So, what do we do about it all. The first thing was not to despair. The populists, where they are winning, are doing so by very low margins, but liberals in places like the Netherlands and Canada are winning too. En Marche and Macron give France a powerful liberal force.
Liberals need to tackle identity politics by recognising the validity of identities – and people can have many. He talked about his own local area where people would variously identify as Punjabi, Sikh, Londoner and British. Celebrating multiple identities is important
I’ve long thought that conversations on the doorstep are the best weapon in getting the liberal message across. Vince said that back in the 1970s, it was the local engagement of the Liberals which helped rebuild us on a national level. The Liberals, he said, were the ones who came round and collected recycling – even then being ahead of the curve.
The third requirement in tackling populism was political and electoral reform so, simply, that people got the Parliaments they asked for. Later on, under questioning, he added that this was more necessary than before as parliamentary democracy has “decayed to a dangerous degree” with Corbyn’s Labour providing no opposition. We faced a constitutional crisis, he says with an effective one party state in England and across many councils such as Manchester.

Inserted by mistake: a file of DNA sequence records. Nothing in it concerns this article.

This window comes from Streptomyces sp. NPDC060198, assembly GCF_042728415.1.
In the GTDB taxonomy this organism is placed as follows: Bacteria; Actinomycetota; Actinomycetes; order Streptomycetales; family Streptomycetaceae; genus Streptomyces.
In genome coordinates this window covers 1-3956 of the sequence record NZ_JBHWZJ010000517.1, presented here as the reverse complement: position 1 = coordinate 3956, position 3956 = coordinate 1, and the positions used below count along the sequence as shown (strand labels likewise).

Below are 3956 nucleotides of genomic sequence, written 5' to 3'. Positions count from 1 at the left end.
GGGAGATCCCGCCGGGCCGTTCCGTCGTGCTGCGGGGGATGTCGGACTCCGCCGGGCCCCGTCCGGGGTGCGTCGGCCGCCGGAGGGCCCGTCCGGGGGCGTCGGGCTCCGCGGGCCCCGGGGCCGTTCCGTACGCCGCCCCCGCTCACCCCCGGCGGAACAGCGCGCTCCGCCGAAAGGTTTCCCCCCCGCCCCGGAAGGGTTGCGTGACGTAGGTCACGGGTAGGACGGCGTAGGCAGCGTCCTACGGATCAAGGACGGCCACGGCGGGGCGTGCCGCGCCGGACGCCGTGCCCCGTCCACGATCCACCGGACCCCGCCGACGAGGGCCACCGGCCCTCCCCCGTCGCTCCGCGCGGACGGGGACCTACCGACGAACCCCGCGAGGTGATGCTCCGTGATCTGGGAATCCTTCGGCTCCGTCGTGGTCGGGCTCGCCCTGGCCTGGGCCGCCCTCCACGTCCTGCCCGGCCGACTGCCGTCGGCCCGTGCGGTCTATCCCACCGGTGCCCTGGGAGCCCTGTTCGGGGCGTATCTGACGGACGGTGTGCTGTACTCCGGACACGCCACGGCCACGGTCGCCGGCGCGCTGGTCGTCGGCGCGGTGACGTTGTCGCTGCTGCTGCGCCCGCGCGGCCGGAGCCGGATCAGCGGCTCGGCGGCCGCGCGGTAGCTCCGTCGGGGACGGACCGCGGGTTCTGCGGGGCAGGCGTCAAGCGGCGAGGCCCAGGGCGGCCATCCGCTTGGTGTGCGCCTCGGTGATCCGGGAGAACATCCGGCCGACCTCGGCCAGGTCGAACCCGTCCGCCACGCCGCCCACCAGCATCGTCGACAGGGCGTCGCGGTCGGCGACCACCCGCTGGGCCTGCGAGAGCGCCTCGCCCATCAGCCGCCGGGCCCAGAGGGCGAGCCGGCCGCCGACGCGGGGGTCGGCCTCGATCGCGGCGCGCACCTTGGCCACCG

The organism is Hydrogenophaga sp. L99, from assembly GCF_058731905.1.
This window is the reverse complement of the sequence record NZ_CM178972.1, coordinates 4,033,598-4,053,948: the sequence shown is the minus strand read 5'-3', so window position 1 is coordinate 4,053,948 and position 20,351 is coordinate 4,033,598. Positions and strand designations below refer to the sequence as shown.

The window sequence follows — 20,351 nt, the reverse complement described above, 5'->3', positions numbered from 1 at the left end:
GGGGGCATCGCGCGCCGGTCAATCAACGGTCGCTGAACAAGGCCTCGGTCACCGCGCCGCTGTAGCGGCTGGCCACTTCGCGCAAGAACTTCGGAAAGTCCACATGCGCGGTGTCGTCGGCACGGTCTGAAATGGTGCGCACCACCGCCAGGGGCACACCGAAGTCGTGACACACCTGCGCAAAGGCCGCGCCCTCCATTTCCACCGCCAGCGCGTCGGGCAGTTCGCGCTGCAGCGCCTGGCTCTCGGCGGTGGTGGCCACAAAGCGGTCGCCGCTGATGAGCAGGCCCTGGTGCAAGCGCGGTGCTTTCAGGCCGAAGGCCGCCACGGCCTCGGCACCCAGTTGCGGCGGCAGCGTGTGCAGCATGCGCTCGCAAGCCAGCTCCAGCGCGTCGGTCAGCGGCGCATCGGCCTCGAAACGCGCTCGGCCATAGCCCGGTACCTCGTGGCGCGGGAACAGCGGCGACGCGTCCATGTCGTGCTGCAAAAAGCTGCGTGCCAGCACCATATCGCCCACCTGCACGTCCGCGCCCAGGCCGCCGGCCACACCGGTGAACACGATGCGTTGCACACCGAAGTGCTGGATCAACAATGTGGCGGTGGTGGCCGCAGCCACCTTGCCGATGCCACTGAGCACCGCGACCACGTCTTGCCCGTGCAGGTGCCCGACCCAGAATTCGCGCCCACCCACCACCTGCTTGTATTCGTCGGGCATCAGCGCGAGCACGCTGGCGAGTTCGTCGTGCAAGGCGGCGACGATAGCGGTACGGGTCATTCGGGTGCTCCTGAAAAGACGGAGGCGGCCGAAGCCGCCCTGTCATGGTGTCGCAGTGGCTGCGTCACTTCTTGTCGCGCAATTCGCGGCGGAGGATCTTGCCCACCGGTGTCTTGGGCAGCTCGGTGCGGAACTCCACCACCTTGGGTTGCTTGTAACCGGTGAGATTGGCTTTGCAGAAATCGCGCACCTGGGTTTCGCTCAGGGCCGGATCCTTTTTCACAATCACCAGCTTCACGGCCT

The final element of our populism-busting toolkit was what he described as “economic activist government.” He said that we must not be shy about governments using the levers of the state to create greater equality. We absolutely have to help the casualties of globalisation. He talked about his efforts with the Workers’ Educational Association to provide education to middle aged people to give them the skills they need in today’s economy. The state needs to do more to encourage social cohesion in an age of great inter-generational unfairness, when people’s jobs and pensions are not as secure as they used to be and it takes two full-time incomes and borrowing to the hilt to be able to afford an average home. Social Democrat redistributive policies were essential to combat this.